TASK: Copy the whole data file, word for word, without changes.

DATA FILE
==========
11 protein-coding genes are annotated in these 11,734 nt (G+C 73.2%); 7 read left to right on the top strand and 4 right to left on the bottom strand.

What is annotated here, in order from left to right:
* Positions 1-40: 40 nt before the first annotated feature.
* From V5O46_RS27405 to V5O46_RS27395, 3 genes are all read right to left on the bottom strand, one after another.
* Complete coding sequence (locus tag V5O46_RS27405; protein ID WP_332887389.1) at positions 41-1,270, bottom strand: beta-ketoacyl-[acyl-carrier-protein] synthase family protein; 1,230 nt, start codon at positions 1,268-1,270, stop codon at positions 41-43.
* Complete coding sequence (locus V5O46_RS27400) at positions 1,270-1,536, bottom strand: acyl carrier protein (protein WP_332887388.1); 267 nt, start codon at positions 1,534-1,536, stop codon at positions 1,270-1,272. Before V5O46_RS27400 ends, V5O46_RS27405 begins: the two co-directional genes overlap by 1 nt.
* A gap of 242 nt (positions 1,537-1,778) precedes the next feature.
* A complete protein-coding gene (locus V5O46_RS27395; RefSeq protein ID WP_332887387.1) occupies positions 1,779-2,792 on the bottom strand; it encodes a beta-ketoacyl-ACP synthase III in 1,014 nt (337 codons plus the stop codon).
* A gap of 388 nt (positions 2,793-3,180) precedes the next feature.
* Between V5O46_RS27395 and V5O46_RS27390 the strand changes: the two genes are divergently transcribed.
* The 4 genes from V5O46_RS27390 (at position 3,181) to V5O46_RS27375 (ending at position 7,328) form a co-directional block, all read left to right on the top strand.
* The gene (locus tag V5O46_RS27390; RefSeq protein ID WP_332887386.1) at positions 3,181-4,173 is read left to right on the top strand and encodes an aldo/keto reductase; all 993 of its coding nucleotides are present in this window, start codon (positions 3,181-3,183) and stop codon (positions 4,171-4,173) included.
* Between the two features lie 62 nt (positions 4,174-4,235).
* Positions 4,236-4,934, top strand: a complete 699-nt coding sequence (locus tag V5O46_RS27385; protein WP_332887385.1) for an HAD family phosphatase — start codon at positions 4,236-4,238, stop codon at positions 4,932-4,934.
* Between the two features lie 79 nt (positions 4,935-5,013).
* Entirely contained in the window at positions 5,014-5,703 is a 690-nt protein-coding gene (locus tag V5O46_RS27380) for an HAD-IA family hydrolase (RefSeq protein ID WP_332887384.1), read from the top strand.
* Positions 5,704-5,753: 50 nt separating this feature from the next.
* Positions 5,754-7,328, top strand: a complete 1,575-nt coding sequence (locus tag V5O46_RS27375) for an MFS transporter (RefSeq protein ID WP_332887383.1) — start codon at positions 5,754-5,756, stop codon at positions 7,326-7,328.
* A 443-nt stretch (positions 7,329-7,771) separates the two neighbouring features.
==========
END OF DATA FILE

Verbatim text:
11 protein-coding genes are annotated in these 11,734 nt (G+C 73.2%); 7 read left to right on the top strand and 4 right to left on the bottom strand.

What is annotated here, in order from left to right:
* Positions 1-40: 40 nt before the first annotated feature.
* From V5O46_RS27405 to V5O46_RS27395, 3 genes are all read right to left on the bottom strand, one after another.
* Complete coding sequence (locus tag V5O46_RS27405; protein ID WP_332887389.1) at positions 41-1,270, bottom strand: beta-ketoacyl-[acyl-carrier-protein] synthase family protein; 1,230 nt, start codon at positions 1,268-1,270, stop codon at positions 41-43.
* Complete coding sequence (locus V5O46_RS27400) at positions 1,270-1,536, bottom strand: acyl carrier protein (protein WP_332887388.1); 267 nt, start codon at positions 1,534-1,536, stop codon at positions 1,270-1,272. Before V5O46_RS27400 ends, V5O46_RS27405 begins: the two co-directional genes overlap by 1 nt.
* A gap of 242 nt (positions 1,537-1,778) precedes the next feature.
* A complete protein-coding gene (locus V5O46_RS27395; RefSeq protein ID WP_332887387.1) occupies positions 1,779-2,792 on the bottom strand; it encodes a beta-ketoacyl-ACP synthase III in 1,014 nt (337 codons plus the stop codon).
* A gap of 388 nt (positions 2,793-3,180) precedes the next feature.
* Between V5O46_RS27395 and V5O46_RS27390 the strand changes: the two genes are divergently transcribed.
* The 4 genes from V5O46_RS27390 (at position 3,181) to V5O46_RS27375 (ending at position 7,328) form a co-directional block, all read left to right on the top strand.
* The gene (locus tag V5O46_RS27390; RefSeq protein ID WP_332887386.1) at positions 3,181-4,173 is read left to right on the top strand and encodes an aldo/keto reductase; all 993 of its coding nucleotides are present in this window, start codon (positions 3,181-3,183) and stop codon (positions 4,171-4,173) included.
* Between the two features lie 62 nt (positions 4,174-4,235).
* Positions 4,236-4,934, top strand: a complete 699-nt coding sequence (locus tag V5O46_RS27385; protein WP_332887385.1) for an HAD family phosphatase — start codon at positions 4,236-4,238, stop codon at positions 4,932-4,934.
* Between the two features lie 79 nt (positions 4,935-5,013).
* Entirely contained in the window at positions 5,014-5,703 is a 690-nt protein-coding gene (locus tag V5O46_RS27380) for an HAD-IA family hydrolase (RefSeq protein ID WP_332887384.1), read from the top strand.
* Positions 5,704-5,753: 50 nt separating this feature from the next.
* Positions 5,754-7,328, top strand: a complete 1,575-nt coding sequence (locus tag V5O46_RS27375) for an MFS transporter (RefSeq protein ID WP_332887383.1) — start codon at positions 5,754-5,756, stop codon at positions 7,326-7,328.
* A 443-nt stretch (positions 7,329-7,771) separates the two neighbouring features.